The lone skid mark for the No. 2 USC men’s water polo team (26-2, 6-2) this season came in mid-October when the Trojans stumbled in consecutive weeks on the road at Stanford and at home against California. In the words of USC coach Jovan Vavic, complacency had started to set in.
“Our desire wasn’t where it needed to be,” said the Trojans’ 16th year head coach.
With a guaranteed trip to the NCAA tournament on the line Sunday during the finals of the Mountain Pacific Sports Federation tournament, the Trojans emerged 8-7 winners over the Stanford Cardinal in triple overtime.
“Our desire was much greater this time,” Vavic said. “I told the guys that I didn’t do the best job in preparing them for that Stanford game earlier in the year, and in the week leading into this conference tournament, we rested our guys more.”
It paid off for the Trojans, as the youthful bunch was forced to play in three games in three days, including Sunday’s thriller which went far past regulation.
“We didn’t give them morning practices; the practices were shorter,” Vavic said. “We did some stuff that was relaxing for the guys. It was just a much wider work schedule.”
In turn, the Trojans looked fresh in the final moments of a triple-overtime title match with a Cardinal team that had given them trouble in the past. With 1:18 remaining in the fourth quarter, junior two-meter Matt Burton seized an opportunity, putting a five-meter penalty shot past Stanford goalie Brian Pingree to knot the score at five apiece, forcing extra time.
However, initially neither team could gain an upper hand in overtime, forcing sudden death, when freshman driver Nikola Vavic recorded yet another timely game-winner, securing the win, MPSF title and automatic NCAA tournament berth.
“He’s really playing at a high level and some significant minutes,” Vavic said when asked about his son, who finished with six goals in the three-day tournament. “He’s really stepped up in these games.”
But the game that produced a close, contended finish, didn’t start that way.
Despite playing in Stanford’s home pool, the Trojans embarked on a strong run early in the first frame, eventually building a 3-1 lead before the Cardinals were eventually able to crawl back and take a one-goal lead of its own at 5-4.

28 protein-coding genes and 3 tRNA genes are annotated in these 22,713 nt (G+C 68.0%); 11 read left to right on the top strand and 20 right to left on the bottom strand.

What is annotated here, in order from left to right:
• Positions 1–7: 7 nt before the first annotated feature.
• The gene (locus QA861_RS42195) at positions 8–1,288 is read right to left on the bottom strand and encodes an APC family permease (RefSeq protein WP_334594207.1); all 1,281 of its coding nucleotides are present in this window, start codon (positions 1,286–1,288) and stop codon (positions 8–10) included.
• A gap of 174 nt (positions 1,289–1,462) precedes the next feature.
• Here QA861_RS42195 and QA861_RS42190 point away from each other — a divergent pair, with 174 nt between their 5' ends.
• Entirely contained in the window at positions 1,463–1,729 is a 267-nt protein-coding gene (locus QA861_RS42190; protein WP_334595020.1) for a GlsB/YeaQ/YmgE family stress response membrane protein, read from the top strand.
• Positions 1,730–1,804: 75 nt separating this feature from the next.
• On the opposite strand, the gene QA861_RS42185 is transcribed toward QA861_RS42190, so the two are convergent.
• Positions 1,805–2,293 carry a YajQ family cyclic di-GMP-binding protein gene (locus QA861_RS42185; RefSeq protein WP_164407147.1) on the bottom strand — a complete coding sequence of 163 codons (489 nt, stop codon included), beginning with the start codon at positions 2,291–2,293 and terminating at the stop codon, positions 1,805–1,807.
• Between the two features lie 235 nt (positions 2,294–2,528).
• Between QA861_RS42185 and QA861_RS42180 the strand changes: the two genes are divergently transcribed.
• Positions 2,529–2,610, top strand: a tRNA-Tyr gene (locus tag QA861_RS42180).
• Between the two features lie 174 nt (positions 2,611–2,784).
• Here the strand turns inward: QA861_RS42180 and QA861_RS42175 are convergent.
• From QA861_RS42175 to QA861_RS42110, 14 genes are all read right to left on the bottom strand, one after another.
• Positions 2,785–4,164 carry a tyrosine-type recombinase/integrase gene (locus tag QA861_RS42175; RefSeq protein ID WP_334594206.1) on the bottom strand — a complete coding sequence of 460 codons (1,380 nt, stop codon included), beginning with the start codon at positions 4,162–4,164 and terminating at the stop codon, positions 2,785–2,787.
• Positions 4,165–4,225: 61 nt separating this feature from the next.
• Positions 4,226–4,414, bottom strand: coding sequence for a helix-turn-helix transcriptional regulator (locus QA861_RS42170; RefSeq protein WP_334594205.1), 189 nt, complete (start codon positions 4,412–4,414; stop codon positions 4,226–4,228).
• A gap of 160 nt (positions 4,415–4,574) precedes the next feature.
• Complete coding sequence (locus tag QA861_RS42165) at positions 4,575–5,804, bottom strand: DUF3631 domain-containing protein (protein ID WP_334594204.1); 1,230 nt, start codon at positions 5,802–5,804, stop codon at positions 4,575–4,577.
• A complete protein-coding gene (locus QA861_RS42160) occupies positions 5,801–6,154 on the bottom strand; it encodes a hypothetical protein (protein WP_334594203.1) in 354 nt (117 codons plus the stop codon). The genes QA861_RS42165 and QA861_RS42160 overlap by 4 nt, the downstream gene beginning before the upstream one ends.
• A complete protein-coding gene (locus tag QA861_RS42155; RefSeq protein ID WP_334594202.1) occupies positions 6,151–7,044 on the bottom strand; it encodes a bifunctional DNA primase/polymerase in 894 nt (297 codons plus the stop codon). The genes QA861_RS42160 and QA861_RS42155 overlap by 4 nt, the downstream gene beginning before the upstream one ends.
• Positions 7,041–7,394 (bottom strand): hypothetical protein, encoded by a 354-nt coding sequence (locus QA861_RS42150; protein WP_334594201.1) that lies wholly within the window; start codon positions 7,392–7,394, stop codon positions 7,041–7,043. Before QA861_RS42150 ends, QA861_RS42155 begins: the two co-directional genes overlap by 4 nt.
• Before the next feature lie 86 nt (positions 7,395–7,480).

“Stanford is a very tough defensive team,” Vavic said. “They scouted us really well. They knew our plan. They had good matchups and they are physical, big and strong. They don’t give up. They really are a much better team than their record shows. They made it tough for us.”
But the Trojans, who had already easily disposed of UC Santa Barbara and UCLA 10-5 and 10-2 in the quarterfinals and semifinals, respectively, leaned heavily on their anchor, junior goalie Joel Dennerley when it counted the most in overtime.
“In the game against Stanford, Joel was tremendous,” Vavic said. “It was just really unbelievable. He probably had his best game of the season.”
Dennerley, who finished with 12 saves, was all the more important in overtime. In the first frame of sudden death, the Australian native blocked a shot taken from point-blank range with 54 seconds remaining, which would have given Stanford the win.
Instead, the Trojans, not the Cardinals, have begun preparation for this weekend’s NCAA tournament, scheduled to take place in Berkeley, Calif.
USC, the No. 1 seed, is scheduled to face No. 4-seeded St. Francis at 1 p.m. on Saturday, where a win would put them in the tournament finals for a sixth consecutive, a NCAA record.
“It’s a team loaded with foreign talent,” Vavic said. “They have some very good players, and they can be dangerous. But I do feel we’re in a good position to defend a title.”